IRS Sending Warning Letters To More Than 10,000 Taxpayers About Cryptocurrency Reporting -

BarberFerdinand

True & Honest Fan
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Taxpayers who deal - or even dabble - in virtual currency may be on the receiving end of a letter from the Internal Revenue Service (IRS) this month. The IRS has announced that they have begun sending letters to taxpayers who might have failed to report income and pay the resulting tax from virtual currency transactions or did not report their transactions properly.

The IRS started sending the letters to taxpayers last week. The names of these taxpayers were obtained through various ongoing IRS compliance efforts.

(For more on some of those efforts - like the Coinbase court saga - click here.)

There are three variations on the letter: letter 6173, letter 6174, or letter 6174-A. The letters are allegedly targeted to taxpayers depending on the information available to the IRS. According to the IRS, "[a]ll three versions strive to help taxpayers understand their tax and filing obligations and how to correct past errors." However, all three versions are not the same; one version alleges noncompliance while another merely indicates that the IRS has been made aware of cryptocurrency activity attached to the taxpayer.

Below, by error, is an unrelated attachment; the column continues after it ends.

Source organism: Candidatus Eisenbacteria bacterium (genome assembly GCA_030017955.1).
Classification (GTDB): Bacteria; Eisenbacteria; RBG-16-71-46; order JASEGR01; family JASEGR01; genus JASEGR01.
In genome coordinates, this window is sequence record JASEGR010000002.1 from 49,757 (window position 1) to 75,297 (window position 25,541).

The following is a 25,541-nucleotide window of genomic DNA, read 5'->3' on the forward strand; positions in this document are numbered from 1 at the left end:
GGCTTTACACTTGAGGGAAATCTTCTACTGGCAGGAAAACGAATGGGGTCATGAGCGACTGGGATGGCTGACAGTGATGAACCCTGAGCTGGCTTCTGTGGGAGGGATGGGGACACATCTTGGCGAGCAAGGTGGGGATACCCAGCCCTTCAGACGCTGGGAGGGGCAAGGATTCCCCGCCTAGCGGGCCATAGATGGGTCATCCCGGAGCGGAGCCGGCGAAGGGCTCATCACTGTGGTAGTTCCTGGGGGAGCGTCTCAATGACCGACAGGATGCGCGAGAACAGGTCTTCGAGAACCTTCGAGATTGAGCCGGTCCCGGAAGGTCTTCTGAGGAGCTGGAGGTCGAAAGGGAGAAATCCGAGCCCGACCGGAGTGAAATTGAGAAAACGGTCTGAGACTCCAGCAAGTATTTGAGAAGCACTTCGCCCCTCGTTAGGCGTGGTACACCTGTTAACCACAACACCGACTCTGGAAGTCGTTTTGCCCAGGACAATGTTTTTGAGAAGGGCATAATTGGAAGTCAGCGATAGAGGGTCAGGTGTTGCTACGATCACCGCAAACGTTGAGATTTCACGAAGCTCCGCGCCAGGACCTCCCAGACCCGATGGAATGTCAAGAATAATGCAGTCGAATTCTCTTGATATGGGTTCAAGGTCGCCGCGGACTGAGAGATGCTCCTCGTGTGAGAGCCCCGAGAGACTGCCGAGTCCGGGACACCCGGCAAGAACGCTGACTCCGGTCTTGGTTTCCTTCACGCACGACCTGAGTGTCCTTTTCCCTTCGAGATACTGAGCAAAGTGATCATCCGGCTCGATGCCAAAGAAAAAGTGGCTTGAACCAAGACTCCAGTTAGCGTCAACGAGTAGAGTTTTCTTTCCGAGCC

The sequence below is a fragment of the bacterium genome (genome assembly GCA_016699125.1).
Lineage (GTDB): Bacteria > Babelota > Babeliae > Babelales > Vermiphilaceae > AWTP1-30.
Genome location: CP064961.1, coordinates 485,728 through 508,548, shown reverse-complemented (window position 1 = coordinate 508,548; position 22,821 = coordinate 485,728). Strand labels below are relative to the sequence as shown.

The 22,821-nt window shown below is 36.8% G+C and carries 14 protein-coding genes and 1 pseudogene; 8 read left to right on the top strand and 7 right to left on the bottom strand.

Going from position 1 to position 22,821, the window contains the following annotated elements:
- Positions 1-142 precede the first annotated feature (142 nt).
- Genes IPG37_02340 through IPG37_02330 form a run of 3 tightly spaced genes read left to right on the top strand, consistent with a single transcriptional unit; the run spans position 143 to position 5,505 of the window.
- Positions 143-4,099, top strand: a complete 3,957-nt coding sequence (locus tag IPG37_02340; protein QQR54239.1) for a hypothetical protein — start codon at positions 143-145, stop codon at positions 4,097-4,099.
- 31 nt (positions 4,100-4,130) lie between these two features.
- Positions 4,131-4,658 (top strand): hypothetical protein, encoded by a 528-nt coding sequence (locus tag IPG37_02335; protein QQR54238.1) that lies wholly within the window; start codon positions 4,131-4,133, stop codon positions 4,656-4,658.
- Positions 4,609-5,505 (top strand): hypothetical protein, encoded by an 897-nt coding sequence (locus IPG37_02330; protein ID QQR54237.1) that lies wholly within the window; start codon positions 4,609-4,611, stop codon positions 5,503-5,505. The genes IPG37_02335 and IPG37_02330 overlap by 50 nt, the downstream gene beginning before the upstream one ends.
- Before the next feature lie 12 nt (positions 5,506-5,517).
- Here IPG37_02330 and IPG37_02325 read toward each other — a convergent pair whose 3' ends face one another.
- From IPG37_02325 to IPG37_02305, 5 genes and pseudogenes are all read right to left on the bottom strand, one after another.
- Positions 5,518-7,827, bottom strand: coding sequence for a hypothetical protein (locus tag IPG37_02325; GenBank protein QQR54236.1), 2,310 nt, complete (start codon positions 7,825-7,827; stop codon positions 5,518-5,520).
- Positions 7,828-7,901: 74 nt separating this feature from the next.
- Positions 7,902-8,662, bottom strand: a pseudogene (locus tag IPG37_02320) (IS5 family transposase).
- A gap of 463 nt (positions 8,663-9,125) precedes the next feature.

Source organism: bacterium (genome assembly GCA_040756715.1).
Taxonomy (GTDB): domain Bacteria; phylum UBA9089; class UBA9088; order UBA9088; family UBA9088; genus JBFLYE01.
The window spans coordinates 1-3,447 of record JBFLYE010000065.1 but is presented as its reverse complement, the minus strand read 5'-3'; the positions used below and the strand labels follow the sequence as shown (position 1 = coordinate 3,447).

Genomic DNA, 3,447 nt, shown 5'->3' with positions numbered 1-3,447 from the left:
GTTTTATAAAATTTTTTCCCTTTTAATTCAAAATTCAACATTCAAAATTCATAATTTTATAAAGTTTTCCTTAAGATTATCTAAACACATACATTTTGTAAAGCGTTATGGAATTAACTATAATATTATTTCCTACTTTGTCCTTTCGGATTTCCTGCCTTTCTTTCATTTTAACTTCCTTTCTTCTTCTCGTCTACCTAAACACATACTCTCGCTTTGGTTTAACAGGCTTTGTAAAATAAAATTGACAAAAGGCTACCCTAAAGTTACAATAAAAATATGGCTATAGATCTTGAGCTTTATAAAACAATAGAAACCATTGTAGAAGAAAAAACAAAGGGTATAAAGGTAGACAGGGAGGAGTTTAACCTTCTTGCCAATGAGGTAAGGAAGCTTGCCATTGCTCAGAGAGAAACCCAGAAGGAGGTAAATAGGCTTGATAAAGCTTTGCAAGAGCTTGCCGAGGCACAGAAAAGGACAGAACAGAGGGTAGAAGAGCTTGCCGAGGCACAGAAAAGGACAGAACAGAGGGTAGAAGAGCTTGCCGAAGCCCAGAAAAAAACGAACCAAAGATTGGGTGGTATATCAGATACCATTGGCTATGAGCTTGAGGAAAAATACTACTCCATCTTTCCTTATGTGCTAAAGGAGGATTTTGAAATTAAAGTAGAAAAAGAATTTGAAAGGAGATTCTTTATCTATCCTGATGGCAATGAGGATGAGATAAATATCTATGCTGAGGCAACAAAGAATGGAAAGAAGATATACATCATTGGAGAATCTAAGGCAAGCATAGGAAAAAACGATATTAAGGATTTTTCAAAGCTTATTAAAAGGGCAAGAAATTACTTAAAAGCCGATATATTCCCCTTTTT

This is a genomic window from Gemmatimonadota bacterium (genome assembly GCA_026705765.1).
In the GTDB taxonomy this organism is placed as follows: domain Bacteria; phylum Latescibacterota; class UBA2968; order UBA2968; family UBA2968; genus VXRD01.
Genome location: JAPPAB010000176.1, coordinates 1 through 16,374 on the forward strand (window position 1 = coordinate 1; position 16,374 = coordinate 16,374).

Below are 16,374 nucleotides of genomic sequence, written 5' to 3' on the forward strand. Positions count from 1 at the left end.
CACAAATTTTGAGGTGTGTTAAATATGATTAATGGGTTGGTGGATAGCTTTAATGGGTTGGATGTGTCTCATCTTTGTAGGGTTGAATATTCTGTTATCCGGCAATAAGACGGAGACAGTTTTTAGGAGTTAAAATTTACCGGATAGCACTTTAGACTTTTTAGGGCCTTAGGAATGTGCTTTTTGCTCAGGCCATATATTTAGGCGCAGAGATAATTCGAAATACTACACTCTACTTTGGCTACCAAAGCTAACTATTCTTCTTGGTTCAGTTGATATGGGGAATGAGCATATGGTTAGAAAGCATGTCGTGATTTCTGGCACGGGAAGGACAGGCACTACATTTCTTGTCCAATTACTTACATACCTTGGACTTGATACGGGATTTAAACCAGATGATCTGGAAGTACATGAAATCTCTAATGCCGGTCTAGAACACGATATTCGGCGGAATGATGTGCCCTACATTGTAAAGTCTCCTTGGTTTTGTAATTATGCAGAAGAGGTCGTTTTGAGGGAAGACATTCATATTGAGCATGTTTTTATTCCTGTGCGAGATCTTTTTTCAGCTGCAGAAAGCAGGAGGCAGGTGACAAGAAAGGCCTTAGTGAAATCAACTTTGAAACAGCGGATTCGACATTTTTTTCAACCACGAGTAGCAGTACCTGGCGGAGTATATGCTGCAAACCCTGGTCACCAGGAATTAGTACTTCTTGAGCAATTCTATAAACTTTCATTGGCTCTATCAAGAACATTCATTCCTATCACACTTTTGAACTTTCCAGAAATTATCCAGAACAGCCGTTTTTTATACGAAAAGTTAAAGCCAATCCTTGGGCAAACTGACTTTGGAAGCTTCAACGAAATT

Depending on the version of the letter you receive, your next steps may vary. But if you're one of the more than 10,000 taxpayers expected to receive a letter by the end of August, don't ignore the IRS.

"Taxpayers should take these letters very seriously by reviewing their tax filings and when appropriate, amend past returns and pay back taxes, interest and penalties," said IRS Commissioner Chuck Rettig. "The IRS is expanding our efforts involving virtual currency, including increased use of data analytics. We are focused on enforcing the law and helping taxpayers fully understand and meet their obligations."